The panel’s unanimous vote also directed city staff members to send a letter of support from the council for a potential U.S. House of Representatives resolution, House Resolution 1165, that would condemn Azerbaijan’s military’s actions in Artsakh. The resolution’s authors include Reps. Adam Schiff and Brad Sherman, who represent Burbank.

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Conflict in Artsakh Spurs Growing Local Response

Hundreds marched through downtown Glendale last Saturday night, from the Armenian Consulate to Artsakh Avenue, in support of Armenians fighting in the Nagorno-Karabakh conflict to repel Azerbaijani forces from the breakaway Artsakh republic

Artsakh Avenue was filled to the brim last Saturday night — a boisterous gathering that included countless flags waving about, repeated choruses of Armenian mantras and a man dragging around a Turkish flag tied to his ankle.
And yet when Vaché Thomassian — a well-known member of the many Armenian advocacy organizations in the Glendale area — roared into the microphone that night, his simultaneously angry and hopeful words hushed the rapt audience. Hundreds had marched from the Armenian Consulate to Artsakh Avenue in support of the Artsakh republic, which with assistance from Armenia has fought to repel an Azerbaijani military onslaught since Sept. 27.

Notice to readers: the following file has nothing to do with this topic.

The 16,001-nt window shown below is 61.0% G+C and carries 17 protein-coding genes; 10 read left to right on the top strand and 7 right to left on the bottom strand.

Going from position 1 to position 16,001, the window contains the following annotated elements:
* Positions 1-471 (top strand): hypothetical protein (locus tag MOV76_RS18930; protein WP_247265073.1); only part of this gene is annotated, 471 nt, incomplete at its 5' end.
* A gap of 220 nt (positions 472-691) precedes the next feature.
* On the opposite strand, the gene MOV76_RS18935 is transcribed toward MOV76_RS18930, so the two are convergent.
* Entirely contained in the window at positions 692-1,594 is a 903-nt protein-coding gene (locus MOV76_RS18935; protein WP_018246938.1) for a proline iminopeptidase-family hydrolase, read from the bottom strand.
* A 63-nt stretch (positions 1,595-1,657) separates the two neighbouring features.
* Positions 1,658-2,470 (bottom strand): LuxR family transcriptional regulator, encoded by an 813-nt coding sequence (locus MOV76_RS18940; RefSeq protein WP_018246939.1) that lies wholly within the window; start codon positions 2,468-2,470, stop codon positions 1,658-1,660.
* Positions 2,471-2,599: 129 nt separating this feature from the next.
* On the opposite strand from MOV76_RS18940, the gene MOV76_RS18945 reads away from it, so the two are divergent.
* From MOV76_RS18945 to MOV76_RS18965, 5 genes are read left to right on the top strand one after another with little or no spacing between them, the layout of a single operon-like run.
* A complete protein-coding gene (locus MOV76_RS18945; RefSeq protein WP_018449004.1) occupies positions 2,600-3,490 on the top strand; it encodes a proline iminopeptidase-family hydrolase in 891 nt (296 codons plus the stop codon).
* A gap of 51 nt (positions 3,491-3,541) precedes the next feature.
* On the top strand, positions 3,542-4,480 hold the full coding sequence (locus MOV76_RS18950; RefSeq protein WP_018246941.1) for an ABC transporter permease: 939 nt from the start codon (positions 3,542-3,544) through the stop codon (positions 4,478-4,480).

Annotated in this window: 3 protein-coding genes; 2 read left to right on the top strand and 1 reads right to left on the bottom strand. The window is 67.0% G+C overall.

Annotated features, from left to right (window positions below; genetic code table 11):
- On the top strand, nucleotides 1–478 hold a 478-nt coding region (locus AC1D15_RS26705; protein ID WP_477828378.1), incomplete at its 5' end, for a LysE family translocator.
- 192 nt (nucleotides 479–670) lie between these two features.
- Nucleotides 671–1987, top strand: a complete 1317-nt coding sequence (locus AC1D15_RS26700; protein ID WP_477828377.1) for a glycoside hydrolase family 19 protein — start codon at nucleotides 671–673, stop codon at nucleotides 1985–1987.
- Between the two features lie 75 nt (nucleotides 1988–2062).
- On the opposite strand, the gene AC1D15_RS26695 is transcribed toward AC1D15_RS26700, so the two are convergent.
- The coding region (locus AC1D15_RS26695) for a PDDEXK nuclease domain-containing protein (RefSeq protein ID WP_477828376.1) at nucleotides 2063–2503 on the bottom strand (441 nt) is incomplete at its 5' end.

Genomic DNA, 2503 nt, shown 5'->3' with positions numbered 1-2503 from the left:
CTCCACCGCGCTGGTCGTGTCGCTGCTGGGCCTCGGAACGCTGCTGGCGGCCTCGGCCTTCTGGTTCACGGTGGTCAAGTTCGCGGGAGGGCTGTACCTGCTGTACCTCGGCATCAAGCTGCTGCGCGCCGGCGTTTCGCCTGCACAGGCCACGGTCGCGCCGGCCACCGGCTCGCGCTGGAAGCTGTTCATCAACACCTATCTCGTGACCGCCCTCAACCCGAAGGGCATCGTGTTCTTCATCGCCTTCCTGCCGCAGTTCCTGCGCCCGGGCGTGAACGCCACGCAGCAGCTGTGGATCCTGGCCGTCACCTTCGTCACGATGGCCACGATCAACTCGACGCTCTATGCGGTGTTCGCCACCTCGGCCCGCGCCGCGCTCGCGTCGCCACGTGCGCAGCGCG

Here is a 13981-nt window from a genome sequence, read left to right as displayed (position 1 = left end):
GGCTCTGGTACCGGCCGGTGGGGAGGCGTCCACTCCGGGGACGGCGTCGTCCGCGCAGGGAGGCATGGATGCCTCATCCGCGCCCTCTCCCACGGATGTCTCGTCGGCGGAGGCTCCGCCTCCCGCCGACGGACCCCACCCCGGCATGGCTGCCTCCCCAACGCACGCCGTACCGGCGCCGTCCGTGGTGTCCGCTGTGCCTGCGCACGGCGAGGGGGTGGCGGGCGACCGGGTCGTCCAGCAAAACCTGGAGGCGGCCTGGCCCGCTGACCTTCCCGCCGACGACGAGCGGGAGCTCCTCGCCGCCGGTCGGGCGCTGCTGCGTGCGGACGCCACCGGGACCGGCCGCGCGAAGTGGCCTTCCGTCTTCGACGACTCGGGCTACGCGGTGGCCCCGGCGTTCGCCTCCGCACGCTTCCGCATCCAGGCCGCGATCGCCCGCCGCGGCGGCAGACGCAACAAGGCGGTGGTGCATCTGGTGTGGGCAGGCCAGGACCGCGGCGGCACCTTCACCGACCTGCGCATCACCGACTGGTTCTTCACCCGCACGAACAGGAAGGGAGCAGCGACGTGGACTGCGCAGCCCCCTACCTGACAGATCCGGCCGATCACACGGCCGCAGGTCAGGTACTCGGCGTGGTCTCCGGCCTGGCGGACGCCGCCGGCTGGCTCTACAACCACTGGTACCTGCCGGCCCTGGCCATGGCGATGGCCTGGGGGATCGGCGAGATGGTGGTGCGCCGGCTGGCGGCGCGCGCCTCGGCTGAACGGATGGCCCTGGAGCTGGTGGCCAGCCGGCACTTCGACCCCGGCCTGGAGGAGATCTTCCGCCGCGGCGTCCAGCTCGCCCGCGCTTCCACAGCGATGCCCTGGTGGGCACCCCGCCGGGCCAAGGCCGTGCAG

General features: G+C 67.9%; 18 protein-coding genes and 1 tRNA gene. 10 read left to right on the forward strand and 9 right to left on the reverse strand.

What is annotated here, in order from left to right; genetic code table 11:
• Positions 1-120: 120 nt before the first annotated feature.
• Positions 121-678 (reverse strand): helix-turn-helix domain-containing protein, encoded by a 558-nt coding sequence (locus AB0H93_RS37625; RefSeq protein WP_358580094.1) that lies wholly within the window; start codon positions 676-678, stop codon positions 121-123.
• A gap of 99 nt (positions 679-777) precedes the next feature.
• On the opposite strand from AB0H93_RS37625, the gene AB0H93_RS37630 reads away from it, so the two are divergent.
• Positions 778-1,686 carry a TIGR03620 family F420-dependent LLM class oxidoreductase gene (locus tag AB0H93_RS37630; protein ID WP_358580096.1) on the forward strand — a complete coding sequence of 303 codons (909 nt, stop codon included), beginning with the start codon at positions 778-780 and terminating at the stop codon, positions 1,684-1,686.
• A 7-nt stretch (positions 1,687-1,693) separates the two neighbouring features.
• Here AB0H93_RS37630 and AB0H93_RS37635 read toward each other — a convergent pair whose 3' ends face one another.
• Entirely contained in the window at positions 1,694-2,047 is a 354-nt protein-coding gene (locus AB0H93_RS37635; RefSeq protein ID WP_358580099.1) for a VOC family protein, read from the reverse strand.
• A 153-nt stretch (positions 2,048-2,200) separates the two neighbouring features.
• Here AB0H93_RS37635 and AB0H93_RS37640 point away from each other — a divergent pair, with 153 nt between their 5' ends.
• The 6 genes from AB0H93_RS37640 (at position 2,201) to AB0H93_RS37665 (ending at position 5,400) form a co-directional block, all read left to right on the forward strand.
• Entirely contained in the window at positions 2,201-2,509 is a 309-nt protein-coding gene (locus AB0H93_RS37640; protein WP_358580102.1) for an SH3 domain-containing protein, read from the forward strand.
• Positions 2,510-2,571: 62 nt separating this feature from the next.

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Glendale Armenians “Inspired by Other People’s Sacrifices”

When local members of the Armenian diaspora woke up on Thursday and began to scour the internet and social media for on-the-ground updates — any news, really — from the front lines of the reignited war between Azerbaijan and the Armenia-backed breakaway state Artsakh, they found pictures of the Holy Savior Cathedral.